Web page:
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The Black Irish Onscreen

Representing Black and Mixed-Race Identities on Irish Film and Television


Zelie Asava

This book examines the position of black and mixed-race characters in Irish film culture. By exploring key film and television productions from the 1990s to the present day, the author uncovers and interrogates concepts of Irish identity, history and nation.
In 2009, Ireland had the highest birth rate in Europe, with almost 24 per cent of births attributed to the ‘new Irish’. By 2013, 17 per cent of the nation was foreign-born. Ireland has always been a culturally diverse space and has produced a series of high-profile mixed-race stars, including Phil Lynott, Ruth Negga and Simon Zebo, among others. Through an analysis of screen visualizations of the black Irish, this study uncovers forgotten histories, challenges the perceived homogeneity of the nation, evaluates integration, and considers the future of the new Ireland. It makes a creative and significant theoretical contribution to scholarly work on the relationship between representation and identity in Irish cinema.
This book was the winner of the 2011 Peter Lang Young Scholars Competition in Irish Studies.


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Chapter Two Gendering the Other: Raced Women in Irish Television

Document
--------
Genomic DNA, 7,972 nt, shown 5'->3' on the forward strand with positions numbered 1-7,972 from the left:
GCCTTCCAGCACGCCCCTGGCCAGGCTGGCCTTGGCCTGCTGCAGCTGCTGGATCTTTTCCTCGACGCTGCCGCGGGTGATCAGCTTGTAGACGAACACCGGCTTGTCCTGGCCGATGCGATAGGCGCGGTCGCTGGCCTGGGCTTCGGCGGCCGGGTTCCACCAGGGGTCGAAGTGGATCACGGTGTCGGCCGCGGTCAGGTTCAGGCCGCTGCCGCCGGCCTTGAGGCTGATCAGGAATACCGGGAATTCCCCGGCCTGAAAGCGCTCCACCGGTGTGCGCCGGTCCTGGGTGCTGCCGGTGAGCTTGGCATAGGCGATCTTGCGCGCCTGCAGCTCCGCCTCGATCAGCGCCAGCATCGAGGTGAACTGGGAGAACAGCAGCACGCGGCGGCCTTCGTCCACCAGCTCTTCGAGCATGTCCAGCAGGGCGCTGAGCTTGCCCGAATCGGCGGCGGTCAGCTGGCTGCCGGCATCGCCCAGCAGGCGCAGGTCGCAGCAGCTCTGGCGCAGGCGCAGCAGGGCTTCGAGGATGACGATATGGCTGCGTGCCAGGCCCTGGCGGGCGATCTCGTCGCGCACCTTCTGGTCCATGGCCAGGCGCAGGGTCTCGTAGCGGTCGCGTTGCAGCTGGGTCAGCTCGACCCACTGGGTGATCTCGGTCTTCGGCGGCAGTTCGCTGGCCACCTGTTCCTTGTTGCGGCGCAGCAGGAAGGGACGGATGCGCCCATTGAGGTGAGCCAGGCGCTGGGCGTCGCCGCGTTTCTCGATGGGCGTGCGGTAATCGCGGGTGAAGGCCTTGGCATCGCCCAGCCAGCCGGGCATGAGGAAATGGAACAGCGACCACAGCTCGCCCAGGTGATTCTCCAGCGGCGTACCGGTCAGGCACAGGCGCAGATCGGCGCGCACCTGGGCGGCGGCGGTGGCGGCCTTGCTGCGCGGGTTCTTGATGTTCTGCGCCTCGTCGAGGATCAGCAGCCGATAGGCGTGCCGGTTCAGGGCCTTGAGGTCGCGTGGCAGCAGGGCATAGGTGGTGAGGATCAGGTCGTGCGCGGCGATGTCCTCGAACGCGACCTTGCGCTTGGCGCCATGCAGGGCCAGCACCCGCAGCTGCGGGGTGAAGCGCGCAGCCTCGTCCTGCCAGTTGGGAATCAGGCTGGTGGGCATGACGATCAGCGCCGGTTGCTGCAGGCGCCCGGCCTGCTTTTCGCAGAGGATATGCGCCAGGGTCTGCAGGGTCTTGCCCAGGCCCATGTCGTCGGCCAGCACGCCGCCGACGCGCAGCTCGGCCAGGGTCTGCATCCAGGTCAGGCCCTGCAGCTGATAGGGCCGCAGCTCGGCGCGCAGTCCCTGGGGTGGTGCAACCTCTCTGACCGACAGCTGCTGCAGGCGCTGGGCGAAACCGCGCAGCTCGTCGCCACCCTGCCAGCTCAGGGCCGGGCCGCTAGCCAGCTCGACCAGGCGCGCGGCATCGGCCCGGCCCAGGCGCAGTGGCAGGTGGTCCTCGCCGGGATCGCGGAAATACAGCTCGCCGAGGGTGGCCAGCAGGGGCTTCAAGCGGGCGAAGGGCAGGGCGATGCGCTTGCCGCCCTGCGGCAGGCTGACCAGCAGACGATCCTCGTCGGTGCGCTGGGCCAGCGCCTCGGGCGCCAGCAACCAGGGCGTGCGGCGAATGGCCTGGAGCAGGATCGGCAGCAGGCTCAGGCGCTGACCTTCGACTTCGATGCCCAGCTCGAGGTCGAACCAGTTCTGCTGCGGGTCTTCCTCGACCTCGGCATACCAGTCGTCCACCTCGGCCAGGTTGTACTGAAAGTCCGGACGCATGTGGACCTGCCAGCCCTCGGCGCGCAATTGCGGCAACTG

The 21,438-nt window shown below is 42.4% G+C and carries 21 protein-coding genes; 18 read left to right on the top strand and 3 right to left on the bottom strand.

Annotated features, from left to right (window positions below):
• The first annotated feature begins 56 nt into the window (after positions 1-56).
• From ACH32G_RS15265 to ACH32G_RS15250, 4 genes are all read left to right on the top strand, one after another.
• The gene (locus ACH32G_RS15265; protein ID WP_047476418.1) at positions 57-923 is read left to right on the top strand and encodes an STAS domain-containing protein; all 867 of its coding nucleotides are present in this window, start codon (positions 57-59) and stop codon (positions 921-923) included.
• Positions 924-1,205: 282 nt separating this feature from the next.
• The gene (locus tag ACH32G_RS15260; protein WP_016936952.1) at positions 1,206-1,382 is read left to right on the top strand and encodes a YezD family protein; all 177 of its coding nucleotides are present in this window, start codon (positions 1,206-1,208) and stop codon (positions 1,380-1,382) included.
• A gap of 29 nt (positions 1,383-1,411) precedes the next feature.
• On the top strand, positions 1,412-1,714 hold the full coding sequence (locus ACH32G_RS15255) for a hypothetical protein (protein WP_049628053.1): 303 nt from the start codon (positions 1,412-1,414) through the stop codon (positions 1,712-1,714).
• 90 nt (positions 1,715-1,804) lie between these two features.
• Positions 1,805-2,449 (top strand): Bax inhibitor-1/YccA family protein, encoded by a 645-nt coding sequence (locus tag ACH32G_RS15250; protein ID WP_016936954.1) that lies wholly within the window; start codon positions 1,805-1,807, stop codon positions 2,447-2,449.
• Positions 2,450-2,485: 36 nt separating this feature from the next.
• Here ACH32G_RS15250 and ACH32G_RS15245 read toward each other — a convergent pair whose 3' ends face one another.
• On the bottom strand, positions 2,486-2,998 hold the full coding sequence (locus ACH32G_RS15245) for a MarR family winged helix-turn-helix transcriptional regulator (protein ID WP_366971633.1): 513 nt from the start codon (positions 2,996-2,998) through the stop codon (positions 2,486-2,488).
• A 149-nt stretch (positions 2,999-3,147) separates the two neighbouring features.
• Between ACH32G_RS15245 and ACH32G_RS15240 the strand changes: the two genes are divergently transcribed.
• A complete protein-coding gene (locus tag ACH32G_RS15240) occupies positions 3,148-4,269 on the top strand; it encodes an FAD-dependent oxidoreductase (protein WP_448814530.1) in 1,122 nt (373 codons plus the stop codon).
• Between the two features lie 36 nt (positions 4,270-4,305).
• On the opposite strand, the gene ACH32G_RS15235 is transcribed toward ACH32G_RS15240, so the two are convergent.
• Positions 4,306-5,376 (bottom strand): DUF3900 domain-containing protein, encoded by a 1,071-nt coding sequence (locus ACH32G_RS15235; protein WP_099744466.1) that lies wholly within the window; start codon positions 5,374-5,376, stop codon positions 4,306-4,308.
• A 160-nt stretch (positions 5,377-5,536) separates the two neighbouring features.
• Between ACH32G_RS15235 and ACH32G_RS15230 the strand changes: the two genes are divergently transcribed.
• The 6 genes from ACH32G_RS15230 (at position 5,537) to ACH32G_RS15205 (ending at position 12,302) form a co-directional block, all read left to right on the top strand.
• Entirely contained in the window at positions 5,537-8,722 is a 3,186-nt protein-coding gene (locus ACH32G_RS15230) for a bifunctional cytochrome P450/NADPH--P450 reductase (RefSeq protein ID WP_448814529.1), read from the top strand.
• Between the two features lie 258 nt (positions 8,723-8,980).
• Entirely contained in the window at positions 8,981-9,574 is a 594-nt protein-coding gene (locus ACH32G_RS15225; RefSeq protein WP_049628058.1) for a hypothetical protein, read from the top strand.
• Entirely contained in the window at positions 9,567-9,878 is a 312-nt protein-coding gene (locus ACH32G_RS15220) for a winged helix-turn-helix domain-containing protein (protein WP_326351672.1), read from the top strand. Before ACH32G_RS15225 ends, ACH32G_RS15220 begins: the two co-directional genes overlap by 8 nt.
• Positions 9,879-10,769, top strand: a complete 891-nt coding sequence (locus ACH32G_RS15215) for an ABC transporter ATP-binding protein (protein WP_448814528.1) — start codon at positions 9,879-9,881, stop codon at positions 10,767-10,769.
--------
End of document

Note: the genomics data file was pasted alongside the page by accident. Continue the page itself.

(Prosperity (RTE, 2007), Love is The Drug (RTE, 2004) and Fair City (RTE, 1989–present)) This chapter explores contemporary televisual work on racial identities, examining the ability for television programmes to tackle complex issues such as racial and gendered prejudice, human traf ficking, prostitution and marginalization. Julia Kristeva acknowledges that many object to a discussion of art and thought as a way of resolving problems regarding race which are after all, practical. Yet she argues that this same focus on the intellectual can yield valuable information on how and why we have these conf licts in the first place: Facing the problem of the foreigner, the discourses, dif ficulties, or even the deadlocks of our predecessors do not only make up a history; they constitute a cultural distance that is to be preserved and developed, a distance on the basis of which one might temper and modify the simplistic attitudes of rejection and indif ference. (1993: 104) The black Irish are often positioned outside the nation according to an historically established cultural distance. The representation of the black man in Irish society is conf lated with fears of foreign inf luence following British rule, as well as existing prejudices regarding Ireland’s own Others (Travellers, Jews). As has been noted, onscreen the foreign is most fre- quently equated with the non-white, and its inf luence is perceived as cor- ruptive to women rather than men, as Catherine Nash notes: In ef forts to secure cultural autonomy and maintain the cultural purity...

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